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Targeted antigen delivery by an anti-class II MHC VHH elicits focused αMUC1(Tn) immunity

Tao Fang a, Catharina H. M. J. Van Elssen§ a, Joao N. Duarte a, Jonathan S. Guzman ab, Jasdave S. Chahal a, Jingjing Ling ac and Hidde L. Ploegh *ab
aWhitehead Institute for Biomedical Research, 9 Cambridge Center, Cambridge, MA 02142, USA. E-mail:
bDepartment of Biology, Massachusetts Institute of Technology, Cambridge, MA 02139, USA
cDepartment of Chemistry, Massachusetts Institute of Technology, Cambridge, MA 02139, USA

Received 30th January 2017 , Accepted 23rd May 2017

First published on 26th May 2017

Unusual patterns of glycosylation on the surface of transformed cells contribute to immune modulation and metastasis of malignant tumors. Active immunization against them requires effective antigen presentation, which is complicated by a lack of access to tumor-specific posttranslational modifications through standard genetic approaches and by the low efficiency of passive antigen sampling. We found that antigen targeted to antigen presenting cells via class II MHC products can elicit a robust immune response against MUC1(Tn) bearing a defined tumor-associated glycoform, Tn. The two-component vaccine construct was prepared by sortase-mediated protein ligation of a synthetic MUC1(Tn) fragment to a class II MHC-binding single-domain antibody fragment (VHH7) as targeting moiety. We show that VHH7 targets antigen presenting cells in vivo, and when conjugated to MUC1(Tn) can elicit a strong αMUC1(Tn) immune response in mice. The resulting sera preferentially recognized the MUC1 epitope with the tumor-associated carbohydrate antigen Tn and were capable of killing cancer cells in a complement-mediated cytotoxicity assay. Immunoglobulin isotype analysis and cytokine release assays suggested a favorable Th1 response. A single boost 12 months after primary immunization triggered a recall response of the same quality, suggesting that long-term αMUC1(Tn) memory had been achieved.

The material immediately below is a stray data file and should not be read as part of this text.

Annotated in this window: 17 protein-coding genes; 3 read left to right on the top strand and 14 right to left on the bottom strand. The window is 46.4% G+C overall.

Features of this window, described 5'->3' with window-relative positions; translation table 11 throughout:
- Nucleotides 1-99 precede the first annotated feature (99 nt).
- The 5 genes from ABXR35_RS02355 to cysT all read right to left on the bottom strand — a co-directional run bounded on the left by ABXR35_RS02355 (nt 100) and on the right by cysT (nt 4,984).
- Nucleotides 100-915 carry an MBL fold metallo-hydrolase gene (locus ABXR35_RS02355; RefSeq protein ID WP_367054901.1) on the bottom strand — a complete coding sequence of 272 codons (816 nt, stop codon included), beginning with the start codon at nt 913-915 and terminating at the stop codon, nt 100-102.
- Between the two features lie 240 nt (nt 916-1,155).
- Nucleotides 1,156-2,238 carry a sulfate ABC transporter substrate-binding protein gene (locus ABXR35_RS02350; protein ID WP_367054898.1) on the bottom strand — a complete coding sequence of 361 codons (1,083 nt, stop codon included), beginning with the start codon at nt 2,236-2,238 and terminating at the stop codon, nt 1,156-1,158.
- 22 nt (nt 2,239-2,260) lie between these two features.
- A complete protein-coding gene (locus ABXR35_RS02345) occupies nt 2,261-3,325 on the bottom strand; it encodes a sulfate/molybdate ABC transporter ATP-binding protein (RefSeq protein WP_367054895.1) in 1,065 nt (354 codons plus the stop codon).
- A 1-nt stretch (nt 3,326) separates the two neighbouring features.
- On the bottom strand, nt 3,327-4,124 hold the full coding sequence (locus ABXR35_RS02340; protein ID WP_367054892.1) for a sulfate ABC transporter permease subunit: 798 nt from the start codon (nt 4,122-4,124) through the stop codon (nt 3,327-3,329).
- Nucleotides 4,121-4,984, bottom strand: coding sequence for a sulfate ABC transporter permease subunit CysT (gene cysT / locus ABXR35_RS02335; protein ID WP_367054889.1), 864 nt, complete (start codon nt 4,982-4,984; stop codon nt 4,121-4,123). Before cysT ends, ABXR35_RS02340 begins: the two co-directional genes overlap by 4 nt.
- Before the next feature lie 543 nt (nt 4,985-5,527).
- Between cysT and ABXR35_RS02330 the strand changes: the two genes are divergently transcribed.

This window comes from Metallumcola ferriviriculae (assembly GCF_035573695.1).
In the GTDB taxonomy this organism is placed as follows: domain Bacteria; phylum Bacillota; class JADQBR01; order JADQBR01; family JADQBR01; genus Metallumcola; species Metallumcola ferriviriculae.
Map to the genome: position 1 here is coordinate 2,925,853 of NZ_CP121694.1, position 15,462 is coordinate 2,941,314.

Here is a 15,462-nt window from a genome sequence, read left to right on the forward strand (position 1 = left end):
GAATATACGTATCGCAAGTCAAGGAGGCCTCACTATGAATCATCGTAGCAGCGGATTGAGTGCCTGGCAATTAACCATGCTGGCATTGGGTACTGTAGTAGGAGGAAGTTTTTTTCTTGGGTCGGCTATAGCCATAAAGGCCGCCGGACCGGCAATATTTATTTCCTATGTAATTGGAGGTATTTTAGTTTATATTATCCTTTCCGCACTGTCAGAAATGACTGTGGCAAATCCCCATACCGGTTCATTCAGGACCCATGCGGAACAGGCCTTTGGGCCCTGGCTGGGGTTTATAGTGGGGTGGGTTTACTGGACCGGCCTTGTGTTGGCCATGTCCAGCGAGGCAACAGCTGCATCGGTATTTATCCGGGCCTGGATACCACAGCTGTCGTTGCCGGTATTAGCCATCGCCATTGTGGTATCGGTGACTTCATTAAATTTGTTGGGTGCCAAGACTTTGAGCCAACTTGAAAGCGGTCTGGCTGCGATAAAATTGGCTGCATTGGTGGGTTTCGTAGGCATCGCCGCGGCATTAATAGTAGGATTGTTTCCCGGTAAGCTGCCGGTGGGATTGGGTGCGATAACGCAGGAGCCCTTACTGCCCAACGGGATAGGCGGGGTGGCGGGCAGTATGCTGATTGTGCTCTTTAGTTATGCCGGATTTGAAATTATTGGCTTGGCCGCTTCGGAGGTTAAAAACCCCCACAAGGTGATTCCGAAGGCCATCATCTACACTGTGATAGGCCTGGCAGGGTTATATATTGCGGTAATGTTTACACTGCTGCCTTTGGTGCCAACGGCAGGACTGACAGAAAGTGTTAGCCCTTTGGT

Mucin MUC1, a heavily glycosylated, polymorphic type-I transmembrane glycoprotein, contains an extracellular domain with a variable (10–100) number of tandem repeats (VNTRs), each composed of 20 amino acids (PD[T with combining low line]RPAPGimage file: c7sc00446j-t1.tifAPPAHGVimage file: c7sc00446j-t2.tifA) with five potential sites (underlined) for O-glycosylation.1 The high density of branched O-linked glycans forces the protein backbone into an extended conformation, so that it protrudes from the apical surface of epithelial cells to form a protective mucous barrier.2 In human adenocarcinomas such as breast, prostate, ovary and pancreatic cancers, MUC1 is overexpressed with loss of apical distribution, displaying truncated and immature glycosylation patterns due to the misregulation of core 1,3-galactosyltransferase (T-synthase) and α-N-acetylgalactosaminide α-2,6-sialyltransferase-1 (ST6GalNAc-1).3 MUC1 promotes tumor dissemination by limiting E-cadherin-mediated cell–cell and integrin-mediated cancer-matrix interactions.4,5 The extracellular domain of MUC1 also serves as a ligand for co-stimulatory intercellular adhesion molecule-1 (ICAM-1) and interferes with T cell activation and proliferation. Based on its surface availability, its widespread expression-including on cancer stem cells- and its intriguing function in driving immune tolerance, the National Cancer Institute has prioritized MUC1 as second among 75 tumor-associated antigens to be targeted for cancer vaccine development.6